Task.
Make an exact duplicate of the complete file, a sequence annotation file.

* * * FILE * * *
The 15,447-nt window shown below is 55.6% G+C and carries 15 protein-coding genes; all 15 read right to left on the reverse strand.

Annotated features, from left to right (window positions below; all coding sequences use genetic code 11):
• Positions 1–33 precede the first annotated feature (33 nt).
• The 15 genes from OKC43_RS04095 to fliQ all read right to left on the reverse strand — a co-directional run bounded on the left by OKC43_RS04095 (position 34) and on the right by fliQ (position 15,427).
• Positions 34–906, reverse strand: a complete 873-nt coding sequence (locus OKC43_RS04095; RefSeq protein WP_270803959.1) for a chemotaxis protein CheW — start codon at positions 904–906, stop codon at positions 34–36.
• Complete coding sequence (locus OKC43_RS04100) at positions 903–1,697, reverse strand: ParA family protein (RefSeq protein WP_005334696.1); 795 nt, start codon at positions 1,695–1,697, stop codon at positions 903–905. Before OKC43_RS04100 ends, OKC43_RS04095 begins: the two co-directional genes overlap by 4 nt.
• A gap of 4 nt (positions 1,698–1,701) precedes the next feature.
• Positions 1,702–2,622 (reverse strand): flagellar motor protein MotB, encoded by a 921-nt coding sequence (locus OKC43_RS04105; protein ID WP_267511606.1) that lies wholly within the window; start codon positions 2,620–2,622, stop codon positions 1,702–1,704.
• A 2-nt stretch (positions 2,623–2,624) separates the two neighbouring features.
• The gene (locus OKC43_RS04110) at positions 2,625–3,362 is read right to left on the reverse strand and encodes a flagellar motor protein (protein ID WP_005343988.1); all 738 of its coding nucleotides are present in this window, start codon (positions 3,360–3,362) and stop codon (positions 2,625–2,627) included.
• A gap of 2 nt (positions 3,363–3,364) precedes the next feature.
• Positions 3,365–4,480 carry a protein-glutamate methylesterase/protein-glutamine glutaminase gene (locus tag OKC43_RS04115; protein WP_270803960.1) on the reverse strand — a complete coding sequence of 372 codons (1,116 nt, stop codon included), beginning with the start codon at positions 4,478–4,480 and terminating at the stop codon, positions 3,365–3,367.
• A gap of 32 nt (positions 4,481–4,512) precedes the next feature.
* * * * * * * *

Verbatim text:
The 15,447-nt window shown below is 55.6% G+C and carries 15 protein-coding genes; all 15 read right to left on the reverse strand.

Annotated features, from left to right (window positions below; all coding sequences use genetic code 11):
• Positions 1–33 precede the first annotated feature (33 nt).
• The 15 genes from OKC43_RS04095 to fliQ all read right to left on the reverse strand — a co-directional run bounded on the left by OKC43_RS04095 (position 34) and on the right by fliQ (position 15,427).
• Positions 34–906, reverse strand: a complete 873-nt coding sequence (locus OKC43_RS04095; RefSeq protein WP_270803959.1) for a chemotaxis protein CheW — start codon at positions 904–906, stop codon at positions 34–36.
• Complete coding sequence (locus OKC43_RS04100) at positions 903–1,697, reverse strand: ParA family protein (RefSeq protein WP_005334696.1); 795 nt, start codon at positions 1,695–1,697, stop codon at positions 903–905. Before OKC43_RS04100 ends, OKC43_RS04095 begins: the two co-directional genes overlap by 4 nt.
• A gap of 4 nt (positions 1,698–1,701) precedes the next feature.
• Positions 1,702–2,622 (reverse strand): flagellar motor protein MotB, encoded by a 921-nt coding sequence (locus OKC43_RS04105; protein ID WP_267511606.1) that lies wholly within the window; start codon positions 2,620–2,622, stop codon positions 1,702–1,704.
• A 2-nt stretch (positions 2,623–2,624) separates the two neighbouring features.
• The gene (locus OKC43_RS04110) at positions 2,625–3,362 is read right to left on the reverse strand and encodes a flagellar motor protein (protein ID WP_005343988.1); all 738 of its coding nucleotides are present in this window, start codon (positions 3,360–3,362) and stop codon (positions 2,625–2,627) included.
• A gap of 2 nt (positions 3,363–3,364) precedes the next feature.
• Positions 3,365–4,480 carry a protein-glutamate methylesterase/protein-glutamine glutaminase gene (locus tag OKC43_RS04115; protein WP_270803960.1) on the reverse strand — a complete coding sequence of 372 codons (1,116 nt, stop codon included), beginning with the start codon at positions 4,478–4,480 and terminating at the stop codon, positions 3,365–3,367.
• A gap of 32 nt (positions 4,481–4,512) precedes the next feature.